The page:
3. Independent Reading

Recommended for:

  • Accommodating individual needs and interests
  • Student independence to make own choices and read at own pace
  • Monitoring and assessing wide range of reading behaviours and responses

Students are given the opportunity to choose their own material to read where their individual needs and interests are accommodated. Only one copy of a book per student is required. For purposes of exploring issues connected to Choose Your Voice, students should select independent reads that focus on a central theme or issue.

It is best to structure a consistent time each day where students are given the opportunity to read independently.

Nonfiction

Recommended for:

  • Independent reading
  • Inquiry-based research
  • Teacher reading aloud excerpts or chapters

Schools have come to realize the significance of reading across the curriculum, mainly nonfiction, and technology has opened a great deal of information and other types of nonfiction texts. We need to help our students notice text features in different genres, giving them much-needed access to those texts. Nonfiction selections are available for students to investigate topics of interest or concern and serve to answer questions, raise new questions and help students affirm or build new knowledge around a topic. Today, many young people choose to read nonfiction material independently along with (or in place of) reading fiction.

Other

In some cases other titles are listed because they focus on a particular issue (e.g. gender and homophobia) or a particular genre (e.g. short story).

Since 2004, the Indigo Love of Reading Foundation has been dedicated to putting books in the hands of Canadian children at high-needs elementary and middle schools. This is part of our commitment to transforming the lives of children across the country by inspiring in them a love of reading. Together with Indigo, its customers and its employees, we have committed $31 million to over 3,000 high-needs schools, impacting more than 1 million children.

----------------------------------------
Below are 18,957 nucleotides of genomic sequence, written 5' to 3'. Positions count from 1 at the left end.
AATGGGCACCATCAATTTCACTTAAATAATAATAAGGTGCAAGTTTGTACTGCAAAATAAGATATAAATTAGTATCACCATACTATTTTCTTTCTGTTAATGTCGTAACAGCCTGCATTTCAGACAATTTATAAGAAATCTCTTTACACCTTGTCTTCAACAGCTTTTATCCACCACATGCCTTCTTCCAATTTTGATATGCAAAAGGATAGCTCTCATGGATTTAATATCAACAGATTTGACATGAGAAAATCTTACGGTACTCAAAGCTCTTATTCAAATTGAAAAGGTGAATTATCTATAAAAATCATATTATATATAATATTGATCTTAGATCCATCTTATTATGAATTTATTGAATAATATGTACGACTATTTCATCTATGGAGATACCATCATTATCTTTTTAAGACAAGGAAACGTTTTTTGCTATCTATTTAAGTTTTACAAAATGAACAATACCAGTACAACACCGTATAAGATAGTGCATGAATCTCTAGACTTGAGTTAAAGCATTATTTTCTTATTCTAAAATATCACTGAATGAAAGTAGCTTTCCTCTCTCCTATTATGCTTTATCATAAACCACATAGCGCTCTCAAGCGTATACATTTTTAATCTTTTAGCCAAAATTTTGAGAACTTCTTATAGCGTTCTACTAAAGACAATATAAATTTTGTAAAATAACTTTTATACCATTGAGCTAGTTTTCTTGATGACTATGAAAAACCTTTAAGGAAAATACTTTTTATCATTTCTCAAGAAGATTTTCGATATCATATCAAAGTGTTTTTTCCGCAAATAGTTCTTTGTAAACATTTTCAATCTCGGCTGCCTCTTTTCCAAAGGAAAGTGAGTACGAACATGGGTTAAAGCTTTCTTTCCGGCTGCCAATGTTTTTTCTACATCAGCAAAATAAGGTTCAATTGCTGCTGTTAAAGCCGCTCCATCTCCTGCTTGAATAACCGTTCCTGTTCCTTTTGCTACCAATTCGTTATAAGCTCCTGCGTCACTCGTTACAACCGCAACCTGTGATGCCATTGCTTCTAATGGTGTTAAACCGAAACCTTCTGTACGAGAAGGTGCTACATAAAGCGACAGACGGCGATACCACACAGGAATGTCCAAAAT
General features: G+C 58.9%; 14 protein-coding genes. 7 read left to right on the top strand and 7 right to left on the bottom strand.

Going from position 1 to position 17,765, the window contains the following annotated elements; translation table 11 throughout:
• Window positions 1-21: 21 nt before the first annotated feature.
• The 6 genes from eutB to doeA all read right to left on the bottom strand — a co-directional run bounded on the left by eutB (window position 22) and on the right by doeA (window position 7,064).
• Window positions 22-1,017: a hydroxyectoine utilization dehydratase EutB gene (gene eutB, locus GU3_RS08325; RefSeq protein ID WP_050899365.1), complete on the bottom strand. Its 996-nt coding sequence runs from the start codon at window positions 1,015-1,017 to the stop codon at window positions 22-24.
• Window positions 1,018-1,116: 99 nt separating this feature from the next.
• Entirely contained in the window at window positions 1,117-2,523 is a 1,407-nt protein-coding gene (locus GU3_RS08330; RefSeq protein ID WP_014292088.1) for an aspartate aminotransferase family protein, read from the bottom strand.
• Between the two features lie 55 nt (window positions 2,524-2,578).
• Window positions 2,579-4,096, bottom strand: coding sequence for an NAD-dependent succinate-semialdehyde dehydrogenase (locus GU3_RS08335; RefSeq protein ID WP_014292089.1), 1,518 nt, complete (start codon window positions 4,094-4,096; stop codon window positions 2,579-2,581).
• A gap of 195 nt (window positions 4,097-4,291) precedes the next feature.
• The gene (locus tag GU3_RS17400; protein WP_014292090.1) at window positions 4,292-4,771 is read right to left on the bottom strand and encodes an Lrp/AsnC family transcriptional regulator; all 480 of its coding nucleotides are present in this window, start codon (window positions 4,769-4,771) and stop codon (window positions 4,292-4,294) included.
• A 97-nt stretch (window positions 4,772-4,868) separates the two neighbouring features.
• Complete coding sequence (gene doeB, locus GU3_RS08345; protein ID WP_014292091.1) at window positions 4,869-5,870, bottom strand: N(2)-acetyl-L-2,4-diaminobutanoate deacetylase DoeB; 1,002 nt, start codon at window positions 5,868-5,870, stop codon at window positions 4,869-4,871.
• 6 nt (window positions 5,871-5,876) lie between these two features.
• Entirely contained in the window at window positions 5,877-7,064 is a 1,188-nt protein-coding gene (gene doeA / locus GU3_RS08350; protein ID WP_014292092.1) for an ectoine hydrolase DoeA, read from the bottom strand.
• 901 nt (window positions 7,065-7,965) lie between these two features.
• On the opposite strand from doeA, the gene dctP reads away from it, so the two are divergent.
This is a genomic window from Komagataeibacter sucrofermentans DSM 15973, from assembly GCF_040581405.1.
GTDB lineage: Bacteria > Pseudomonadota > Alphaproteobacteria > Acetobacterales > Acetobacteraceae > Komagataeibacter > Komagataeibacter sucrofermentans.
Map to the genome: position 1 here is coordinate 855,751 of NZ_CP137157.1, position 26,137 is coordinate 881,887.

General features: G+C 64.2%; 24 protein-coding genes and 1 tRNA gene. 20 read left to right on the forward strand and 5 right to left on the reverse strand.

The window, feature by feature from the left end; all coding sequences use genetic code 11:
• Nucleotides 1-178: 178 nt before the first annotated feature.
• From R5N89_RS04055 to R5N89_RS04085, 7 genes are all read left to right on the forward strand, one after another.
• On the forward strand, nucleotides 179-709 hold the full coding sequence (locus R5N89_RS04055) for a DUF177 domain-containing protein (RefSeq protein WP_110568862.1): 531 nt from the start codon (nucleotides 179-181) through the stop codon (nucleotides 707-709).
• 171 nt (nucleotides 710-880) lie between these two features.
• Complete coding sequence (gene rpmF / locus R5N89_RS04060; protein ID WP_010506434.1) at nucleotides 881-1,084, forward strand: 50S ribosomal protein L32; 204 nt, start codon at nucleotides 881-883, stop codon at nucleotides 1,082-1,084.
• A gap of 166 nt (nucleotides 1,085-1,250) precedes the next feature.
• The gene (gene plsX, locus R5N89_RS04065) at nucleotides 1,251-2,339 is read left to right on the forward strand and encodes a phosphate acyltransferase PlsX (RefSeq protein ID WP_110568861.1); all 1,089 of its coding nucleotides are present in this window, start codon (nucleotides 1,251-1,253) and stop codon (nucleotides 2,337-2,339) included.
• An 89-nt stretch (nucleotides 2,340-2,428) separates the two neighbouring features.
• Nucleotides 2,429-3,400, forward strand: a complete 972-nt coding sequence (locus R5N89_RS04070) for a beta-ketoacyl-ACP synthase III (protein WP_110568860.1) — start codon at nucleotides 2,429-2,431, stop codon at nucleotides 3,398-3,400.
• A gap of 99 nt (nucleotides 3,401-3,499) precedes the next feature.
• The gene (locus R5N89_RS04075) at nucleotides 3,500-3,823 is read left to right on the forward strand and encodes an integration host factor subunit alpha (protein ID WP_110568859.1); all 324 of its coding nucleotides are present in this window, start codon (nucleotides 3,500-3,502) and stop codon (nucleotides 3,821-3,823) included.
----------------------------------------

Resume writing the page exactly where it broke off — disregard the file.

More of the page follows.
A Note About Grade Levels

Grade levels have not been designated for each of the recommended fiction titles. The lists were designed for students ages 10-14. In any junior or intermediate classroom there will likely be the range of developmental skills that includes TRANSITIONAL, DEVELOPING and FLUENT readers. These lists include appropriate material for addressing diverse needs in a grade five to eight classroom.

Some titles, however, present content or style and language that may be somewhat advanced and would therefore be more suited to older or fluent readers. These titles have been designated as YA – Young Adult.

Project consultants:

Larry Swartz, Instructor, Ontario Institute for Studies in Education (OISE)
Joan O’Callaghan, instructor, Ontario Institute for Studies in Education (OISE)

For further information about organizing a literature-based program see the following recommended titles by Larry Swartz (Pembroke Publishers):